ORLANDO, Fla. -- Many years ago, I was a sportswriter based in New York, which is like being a political writer in Washington. It was so long ago that the Knicks were actually good. Yes, that long ago.
The All-Star Game was held in Cleveland, the hometown of Knicks tough guy Charles Oakley, who attended the festivities. This obviously put Oak in a good mood, and to show his appreciation, he sent a limo to the All-Star hotel of the New York writers and brought us to his childhood home, where his family treated us well and his mother made a great meal.
We arrived, marveling at our great fortune, because as you know the media is so low on the totem pole that we can do jumping jacks under a pregnant ant. We noticed Oakley had disappeared, so we went hunting for our new best friend.
We went down in the basement and there was Oak -- sitting at a table with several of his pals, playing a high-stakes card game, all silent, all serious, some wearing wide-brim hats. One of us, I can’t remember who, said: “Hey, deal me in.”
Suddenly, time stood still. Oak’s pals stopped looking at their cards and turned their heads. And Oak shot us a stare that would kill. We quietly walked back upstairs and, just by chance, the limo was waiting outside.
That was a lesson: Know your audience and know your limits. Which brings me to Pickleball.
Every morning as I walk to get tested, I bypass a Pickleball game in progress. Pickleball is a mixture of tennis and table tennis, played on an outdoor court with a net and multiple players, who hit a ball that makes a distinctive “pocking” sound. Thankfully my room isn’t anywhere near the Pickleball court.
Sometimes I stare wishfully, wondering if I should get next game. But there isn’t any sign-up sheet and this isn’t just any Pickleball game. This involves the NBA referees, who are locked in and intense. They’re taking their Pickleball seriously and you can tell by the trash talking.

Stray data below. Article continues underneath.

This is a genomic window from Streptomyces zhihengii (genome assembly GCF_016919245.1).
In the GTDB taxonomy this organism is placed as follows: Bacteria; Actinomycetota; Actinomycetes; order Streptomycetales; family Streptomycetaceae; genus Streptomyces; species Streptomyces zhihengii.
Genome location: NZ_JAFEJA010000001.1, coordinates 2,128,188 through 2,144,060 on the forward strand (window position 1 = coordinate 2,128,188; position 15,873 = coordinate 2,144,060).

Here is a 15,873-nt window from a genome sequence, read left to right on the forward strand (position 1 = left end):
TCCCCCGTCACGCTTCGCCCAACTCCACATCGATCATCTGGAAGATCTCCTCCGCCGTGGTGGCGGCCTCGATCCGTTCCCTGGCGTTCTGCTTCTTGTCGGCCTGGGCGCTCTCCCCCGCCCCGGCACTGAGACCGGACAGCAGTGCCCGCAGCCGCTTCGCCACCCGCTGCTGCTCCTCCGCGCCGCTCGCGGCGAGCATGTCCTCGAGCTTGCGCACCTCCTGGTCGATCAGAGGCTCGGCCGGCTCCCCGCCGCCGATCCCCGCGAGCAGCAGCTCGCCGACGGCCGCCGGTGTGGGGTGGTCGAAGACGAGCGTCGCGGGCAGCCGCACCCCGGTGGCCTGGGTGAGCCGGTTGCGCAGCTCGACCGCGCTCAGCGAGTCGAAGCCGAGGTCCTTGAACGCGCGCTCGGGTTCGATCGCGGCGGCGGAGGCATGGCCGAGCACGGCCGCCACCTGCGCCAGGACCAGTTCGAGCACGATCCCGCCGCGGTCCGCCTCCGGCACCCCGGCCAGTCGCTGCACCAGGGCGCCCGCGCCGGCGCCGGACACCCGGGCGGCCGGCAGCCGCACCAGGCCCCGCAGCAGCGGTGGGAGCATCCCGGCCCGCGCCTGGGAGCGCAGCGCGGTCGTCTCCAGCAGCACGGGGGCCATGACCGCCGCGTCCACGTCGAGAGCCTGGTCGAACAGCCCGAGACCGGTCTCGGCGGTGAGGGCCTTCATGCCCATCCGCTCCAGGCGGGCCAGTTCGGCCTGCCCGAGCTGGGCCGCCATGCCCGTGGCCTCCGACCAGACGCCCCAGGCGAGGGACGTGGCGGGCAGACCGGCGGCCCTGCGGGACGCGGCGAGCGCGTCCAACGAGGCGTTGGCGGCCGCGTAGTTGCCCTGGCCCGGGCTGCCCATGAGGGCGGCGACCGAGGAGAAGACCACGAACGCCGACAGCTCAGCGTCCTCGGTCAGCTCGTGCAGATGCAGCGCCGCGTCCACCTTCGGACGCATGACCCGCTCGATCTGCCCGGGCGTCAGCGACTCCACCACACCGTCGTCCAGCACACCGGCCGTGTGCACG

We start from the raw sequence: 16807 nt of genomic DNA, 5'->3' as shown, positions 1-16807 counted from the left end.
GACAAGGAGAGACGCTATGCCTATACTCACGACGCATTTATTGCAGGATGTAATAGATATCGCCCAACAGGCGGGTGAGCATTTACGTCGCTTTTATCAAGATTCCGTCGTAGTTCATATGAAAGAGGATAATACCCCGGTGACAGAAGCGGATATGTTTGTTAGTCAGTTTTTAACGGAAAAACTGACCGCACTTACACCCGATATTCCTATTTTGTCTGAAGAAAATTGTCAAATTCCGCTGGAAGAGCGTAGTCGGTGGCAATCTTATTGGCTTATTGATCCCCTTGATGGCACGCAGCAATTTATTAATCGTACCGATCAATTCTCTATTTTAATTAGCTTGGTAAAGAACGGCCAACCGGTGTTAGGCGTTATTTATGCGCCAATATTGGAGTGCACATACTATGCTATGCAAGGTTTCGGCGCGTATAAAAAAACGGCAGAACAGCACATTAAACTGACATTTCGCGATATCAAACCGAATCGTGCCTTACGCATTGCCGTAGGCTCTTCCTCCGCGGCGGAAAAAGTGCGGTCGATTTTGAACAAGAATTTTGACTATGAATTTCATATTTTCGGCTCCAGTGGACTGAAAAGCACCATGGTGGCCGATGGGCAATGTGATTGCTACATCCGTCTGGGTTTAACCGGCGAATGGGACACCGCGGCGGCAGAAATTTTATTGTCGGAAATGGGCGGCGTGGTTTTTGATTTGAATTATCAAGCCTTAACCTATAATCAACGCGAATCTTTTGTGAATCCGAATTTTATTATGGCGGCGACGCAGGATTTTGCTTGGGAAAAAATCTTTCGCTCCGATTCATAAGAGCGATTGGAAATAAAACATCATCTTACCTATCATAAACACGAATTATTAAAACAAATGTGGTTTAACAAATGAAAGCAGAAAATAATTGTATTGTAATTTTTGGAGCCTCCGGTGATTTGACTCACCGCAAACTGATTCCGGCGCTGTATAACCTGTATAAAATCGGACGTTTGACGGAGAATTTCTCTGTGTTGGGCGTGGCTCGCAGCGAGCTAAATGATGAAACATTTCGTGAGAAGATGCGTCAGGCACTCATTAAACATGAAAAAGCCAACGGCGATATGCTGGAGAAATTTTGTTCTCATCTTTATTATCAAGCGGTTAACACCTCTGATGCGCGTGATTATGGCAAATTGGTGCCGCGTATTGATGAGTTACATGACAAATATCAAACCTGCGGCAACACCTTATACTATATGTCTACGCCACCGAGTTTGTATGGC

The ringleader is Scott Foster, who also happens to be one of the league’s finest referees. Foster is the LeBron James of referee Pickleball, clearly the face of the sport here at Disney, and Foster might be more focused on this championship than LeBron is on that other championship.
It goes unspoken that Pickleball here is reserved for the refs, and you can understand. As a group, they might be more universally despised than us media people, which says something. So there’s lots of referee-bonding at Disney -- they jog together, eat together often and can be seen swimming in the pool together. It’s group therapy and the brotherhood is real.
Therefore, why would I interfere with that?
I know some of them. They all seem like nice men and women. If the average fan had the chance to speak with the refs, they’d be impressed. The players and coaches respect them more than you might imagine. Before tipoff, their conversations are always civil, engaging and often humorous. After tipoff, well, that’s another story.
So as I walk to get tested, and hear the noise and grunts and good-natured boasting and the “pocking” sound, there is a territorial line I refuse to cross. Just as the locker room belongs to the players and I’m only a visitor, Pickleball at Disney belongs to the refs and I’m only a bystander.
I do not want "the Oakley stare." My feet keep moving.
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